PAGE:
Utah – Americans are known internationally as a nation of givers (although many complain the gifts come with strings, but that’s another story). In fact, 95.4% of American households donate to charities, contributing an average of $2,974 a year.
The U.S. was ranked second on the 2015 World Giving Index, and based on data from the National Philanthropic Trust, Americans donated over $338 billion to charities, and more than 72% of that came from individuals.
As WalletHub’s Richie Bernardo points out, there is more to charity than just giving money. Giving time is also a charitable endeavor, and approximately 63 million Americans volunteered with an organization at least once between September 2013 and September 2014.
Financial and demographic research firm WalletHub published a report in early December that listed the most “charitable” of the 50 U.S. states. The methodology of the ranking in the list involved compiling eight key metrics, including volunteer rate, the percentage of the population who donated time and money and the median contribution to charity, for all 50 states.
Utah tops list of most charitable U.S. states
Utah is by far the most charitable state according to WalletHub’s ranking system. With a total score of 45.88, Utah composite charitable index score is 25% higher than second place finisher Maryland (36.46), and well over double last place finisher Rhode Island. Coming in third place on WalletHub’s 2015 Most Charitable states list was Idaho with a composite score of 34.26. Oregon was ranked as the fourth most charitable U.S. state in 2015, with a charitable index score of 34.16. South Dakota came in fifth on the list this year, with a total score of 33.68.
Bottom five least charitable states
Kentucky was ranked No. 46 on WalletHub’s 2015 list of the most charitable U.S. states, and had a total composite score of 22.78. Arizona came in 47th on this year’s list, with a total charitable index score of 22.70. Somewhat surprisingly, California came in third to last on the most charitable states list with a total score of just 22.15. Louisiana and Rode Island bring up the rear of the 2015 list, with depressingly low scores of 20.47 and 20.23, respectively.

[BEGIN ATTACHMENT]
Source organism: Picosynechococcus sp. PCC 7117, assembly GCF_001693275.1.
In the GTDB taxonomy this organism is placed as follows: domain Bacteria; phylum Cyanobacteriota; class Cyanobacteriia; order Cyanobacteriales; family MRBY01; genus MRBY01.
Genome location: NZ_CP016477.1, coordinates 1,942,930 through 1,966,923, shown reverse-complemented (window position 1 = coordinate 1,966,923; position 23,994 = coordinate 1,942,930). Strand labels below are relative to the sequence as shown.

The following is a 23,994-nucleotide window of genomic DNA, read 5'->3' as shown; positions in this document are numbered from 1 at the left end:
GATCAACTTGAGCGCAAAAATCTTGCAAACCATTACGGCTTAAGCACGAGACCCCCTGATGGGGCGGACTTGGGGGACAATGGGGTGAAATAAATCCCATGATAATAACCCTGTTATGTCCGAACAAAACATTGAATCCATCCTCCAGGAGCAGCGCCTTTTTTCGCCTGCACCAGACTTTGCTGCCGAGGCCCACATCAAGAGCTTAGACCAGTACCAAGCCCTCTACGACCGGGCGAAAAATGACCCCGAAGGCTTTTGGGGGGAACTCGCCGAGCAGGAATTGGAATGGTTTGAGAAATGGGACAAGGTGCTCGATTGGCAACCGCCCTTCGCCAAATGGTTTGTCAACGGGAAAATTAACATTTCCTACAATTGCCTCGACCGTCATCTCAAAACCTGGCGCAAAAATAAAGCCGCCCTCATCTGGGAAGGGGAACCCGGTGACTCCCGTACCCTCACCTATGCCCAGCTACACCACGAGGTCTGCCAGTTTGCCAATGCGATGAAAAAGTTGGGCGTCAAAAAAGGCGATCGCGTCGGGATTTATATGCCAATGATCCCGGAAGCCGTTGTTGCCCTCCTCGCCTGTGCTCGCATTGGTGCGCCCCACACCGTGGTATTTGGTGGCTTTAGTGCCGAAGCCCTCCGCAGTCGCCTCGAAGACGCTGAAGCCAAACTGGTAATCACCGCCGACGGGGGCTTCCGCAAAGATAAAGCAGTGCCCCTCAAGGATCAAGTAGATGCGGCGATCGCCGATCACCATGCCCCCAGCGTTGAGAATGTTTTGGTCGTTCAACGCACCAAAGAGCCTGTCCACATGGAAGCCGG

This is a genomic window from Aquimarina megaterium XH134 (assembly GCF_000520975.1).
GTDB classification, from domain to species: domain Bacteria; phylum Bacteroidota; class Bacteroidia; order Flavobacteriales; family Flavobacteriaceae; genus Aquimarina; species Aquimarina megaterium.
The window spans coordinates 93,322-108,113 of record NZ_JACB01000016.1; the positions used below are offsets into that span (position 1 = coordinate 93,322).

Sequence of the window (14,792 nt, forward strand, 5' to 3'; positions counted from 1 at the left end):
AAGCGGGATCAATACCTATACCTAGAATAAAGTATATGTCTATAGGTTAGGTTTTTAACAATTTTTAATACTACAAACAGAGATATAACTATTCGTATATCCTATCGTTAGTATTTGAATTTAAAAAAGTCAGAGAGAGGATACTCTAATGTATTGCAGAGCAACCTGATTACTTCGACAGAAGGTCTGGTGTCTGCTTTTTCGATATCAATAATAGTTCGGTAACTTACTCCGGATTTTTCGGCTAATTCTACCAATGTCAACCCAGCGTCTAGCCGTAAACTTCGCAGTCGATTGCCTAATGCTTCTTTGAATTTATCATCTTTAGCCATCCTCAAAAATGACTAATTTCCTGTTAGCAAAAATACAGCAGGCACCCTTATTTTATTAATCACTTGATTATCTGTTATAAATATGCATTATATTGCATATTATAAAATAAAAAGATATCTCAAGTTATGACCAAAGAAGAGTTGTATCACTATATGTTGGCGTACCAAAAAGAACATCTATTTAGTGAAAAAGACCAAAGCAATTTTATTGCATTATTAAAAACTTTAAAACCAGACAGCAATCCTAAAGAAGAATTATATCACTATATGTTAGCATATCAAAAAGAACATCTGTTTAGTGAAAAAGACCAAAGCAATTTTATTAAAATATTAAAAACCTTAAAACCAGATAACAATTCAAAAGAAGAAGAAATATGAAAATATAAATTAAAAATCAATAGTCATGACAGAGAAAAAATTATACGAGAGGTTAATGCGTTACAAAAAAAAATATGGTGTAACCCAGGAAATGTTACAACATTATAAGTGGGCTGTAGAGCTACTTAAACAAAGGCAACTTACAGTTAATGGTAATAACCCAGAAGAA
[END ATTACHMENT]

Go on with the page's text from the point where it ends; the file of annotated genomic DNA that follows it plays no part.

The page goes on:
Detailed breakdown by state
The WalletHub report also offered a more detailed breakdown of the results of their survey:
Of note, Utah, Wisconsin and Kansas had the highest volunteer rate, and Florida, New York and Louisiana had the lowest volunteer rate.
Utah, Mississippi and Alabama saw the highest percentage of income donated, while the misers in Maine, New Jersey and New Hampshire donated the lowest percentage of their income to charity.
Utah, Minnesota and New Hampshire have the highest percentage of people who claim to have donated their time last year, whereas Rhode Island, Nevada and Kentucky have the least number of residents who claim to have donated time this year.
Utah, Illinois and New Hampshire have the highest percentage of people who claim to have donated money this year, while Arkansas, Kentucky and North Carolina have the fewest people who claim to have donated money last year.
Alaska, Massachusetts and Maine enjoy the highest number of charities per capita, whereas Mississippi, Utah and Nevada have the lowest number of charity organizations per capita. One factor to point out – states which have lower taxes seem to donate more and vice versa – so it could also be an issue of disposable income.